The Court of Appeal has recently revisited the vexed question of the determination of ordinary residence – in this case in relation to a severely disabled young adult who lacked capacity – and considered the application of the test set out in R v Waltham Forest London Borough Council, ex parte Vale (1985).
P had been born with multiple disabilities and was cared for by his parents in Wiltshire until they moved to Cornwall, when he was placed with long-term foster carers in South Gloucestershire under s20 Children Act 1989. His parents were closely involved in decisions affecting him and visited him several times a year. P occasionally visited his parents in Cornwall.
The Secretary of State was asked to determine P's ordinary residence in order to establish which local authority had responsibility for P, under s21 National Assistance Act 1948, when he turned 18. He applied the test from Vale (ie: where an adult so lacked capacity that he was totally dependent on his parents, his place of ordinary residence was deemed to be coterminous with theirs) and accordingly determined that P was ordinarily resident in Cornwall. Cornwall sought judicial review of that decision. When it was upheld, Cornwall appealed.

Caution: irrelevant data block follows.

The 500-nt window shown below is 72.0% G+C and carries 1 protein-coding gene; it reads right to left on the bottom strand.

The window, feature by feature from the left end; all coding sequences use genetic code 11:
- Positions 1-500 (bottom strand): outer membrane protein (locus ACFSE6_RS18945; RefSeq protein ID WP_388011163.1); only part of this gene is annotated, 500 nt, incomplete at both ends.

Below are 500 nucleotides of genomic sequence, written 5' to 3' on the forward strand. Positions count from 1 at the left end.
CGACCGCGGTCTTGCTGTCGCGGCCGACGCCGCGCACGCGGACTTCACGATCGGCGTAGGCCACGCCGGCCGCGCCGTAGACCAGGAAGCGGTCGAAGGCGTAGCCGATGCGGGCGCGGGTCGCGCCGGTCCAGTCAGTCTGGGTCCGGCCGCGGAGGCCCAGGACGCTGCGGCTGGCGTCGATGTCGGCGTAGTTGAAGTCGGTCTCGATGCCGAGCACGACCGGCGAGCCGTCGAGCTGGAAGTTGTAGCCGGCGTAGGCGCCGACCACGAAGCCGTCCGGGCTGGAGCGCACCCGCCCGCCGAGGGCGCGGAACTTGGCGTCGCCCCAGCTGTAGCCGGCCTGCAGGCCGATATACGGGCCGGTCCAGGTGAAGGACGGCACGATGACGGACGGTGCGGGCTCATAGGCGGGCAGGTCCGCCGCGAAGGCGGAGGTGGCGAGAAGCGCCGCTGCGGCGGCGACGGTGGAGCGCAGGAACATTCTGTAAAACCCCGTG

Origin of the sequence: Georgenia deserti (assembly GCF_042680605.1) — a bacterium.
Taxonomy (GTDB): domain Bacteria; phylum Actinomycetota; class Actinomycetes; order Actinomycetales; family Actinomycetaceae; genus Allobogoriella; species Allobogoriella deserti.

The Court of Appeal held that where the vulnerable adult had been living in only one place for many years, that would almost inevitably compel the conclusion that it was his ordinary place of residence. It was not legitimate to avoid that common sense conclusion by the application of an artificial rule (ie: Vale) which gave no weight to the fact of residence at all. Application of the rule in Vale might produce the right answer where the parents were actually caring for their child themselves but the position was undoubtedly more complicated when they had delegated care of the incapacitous child to others.
In the context of severely incapacitated adults, there was much to be said for adopting a test of ordinary residence similar to the test of habitual residence adopted for dependent children, namely the place where the individual is integrated into a social and family environment. The place of ordinary residence might sometimes be with the parents even though he might spend more time with carers. However, he would have to have a pattern of regular living with the parents before it would be possible to describe that as his own place of ordinary residence.
Applying that test, the place where P had the closest social and family environment was South Gloucestershire: that was where he was integrated socially and emotionally with his foster parents and that was where he frequently saw his own parents. The Secretary of State had misdirected himself and his decision could not stand. There had only been one conclusion properly open to him, namely that P's place of ordinary residence was South Gloucestershire.